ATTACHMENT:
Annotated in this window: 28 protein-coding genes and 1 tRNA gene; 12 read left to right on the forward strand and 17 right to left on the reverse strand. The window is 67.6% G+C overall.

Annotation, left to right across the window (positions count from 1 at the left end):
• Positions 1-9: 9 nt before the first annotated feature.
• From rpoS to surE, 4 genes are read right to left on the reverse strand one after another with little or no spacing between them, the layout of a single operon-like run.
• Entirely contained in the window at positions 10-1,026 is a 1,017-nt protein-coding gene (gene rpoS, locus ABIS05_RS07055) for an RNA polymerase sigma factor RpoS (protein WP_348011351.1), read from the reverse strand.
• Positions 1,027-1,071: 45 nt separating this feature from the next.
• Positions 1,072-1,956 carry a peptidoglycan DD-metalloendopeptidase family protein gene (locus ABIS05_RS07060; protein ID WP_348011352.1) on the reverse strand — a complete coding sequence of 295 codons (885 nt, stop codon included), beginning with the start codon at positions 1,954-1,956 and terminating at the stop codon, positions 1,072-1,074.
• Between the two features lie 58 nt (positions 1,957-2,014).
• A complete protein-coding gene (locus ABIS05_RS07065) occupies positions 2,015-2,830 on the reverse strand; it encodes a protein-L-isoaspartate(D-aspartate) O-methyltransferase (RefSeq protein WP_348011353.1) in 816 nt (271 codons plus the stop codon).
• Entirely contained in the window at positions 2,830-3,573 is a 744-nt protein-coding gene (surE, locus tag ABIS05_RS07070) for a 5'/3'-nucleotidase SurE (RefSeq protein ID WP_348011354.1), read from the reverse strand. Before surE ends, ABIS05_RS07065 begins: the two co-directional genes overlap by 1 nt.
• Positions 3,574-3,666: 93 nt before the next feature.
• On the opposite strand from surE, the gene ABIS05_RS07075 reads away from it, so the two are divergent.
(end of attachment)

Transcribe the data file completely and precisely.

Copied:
Annotated in this window: 28 protein-coding genes and 1 tRNA gene; 12 read left to right on the forward strand and 17 right to left on the reverse strand. The window is 67.6% G+C overall.

Annotation, left to right across the window (positions count from 1 at the left end):
• Positions 1-9: 9 nt before the first annotated feature.
• From rpoS to surE, 4 genes are read right to left on the reverse strand one after another with little or no spacing between them, the layout of a single operon-like run.
• Entirely contained in the window at positions 10-1,026 is a 1,017-nt protein-coding gene (gene rpoS, locus ABIS05_RS07055) for an RNA polymerase sigma factor RpoS (protein WP_348011351.1), read from the reverse strand.
• Positions 1,027-1,071: 45 nt separating this feature from the next.
• Positions 1,072-1,956 carry a peptidoglycan DD-metalloendopeptidase family protein gene (locus ABIS05_RS07060; protein ID WP_348011352.1) on the reverse strand — a complete coding sequence of 295 codons (885 nt, stop codon included), beginning with the start codon at positions 1,954-1,956 and terminating at the stop codon, positions 1,072-1,074.
• Between the two features lie 58 nt (positions 1,957-2,014).
• A complete protein-coding gene (locus ABIS05_RS07065) occupies positions 2,015-2,830 on the reverse strand; it encodes a protein-L-isoaspartate(D-aspartate) O-methyltransferase (RefSeq protein WP_348011353.1) in 816 nt (271 codons plus the stop codon).
• Entirely contained in the window at positions 2,830-3,573 is a 744-nt protein-coding gene (surE, locus tag ABIS05_RS07070) for a 5'/3'-nucleotidase SurE (RefSeq protein ID WP_348011354.1), read from the reverse strand. Before surE ends, ABIS05_RS07065 begins: the two co-directional genes overlap by 1 nt.
• Positions 3,574-3,666: 93 nt before the next feature.
• On the opposite strand from surE, the gene ABIS05_RS07075 reads away from it, so the two are divergent.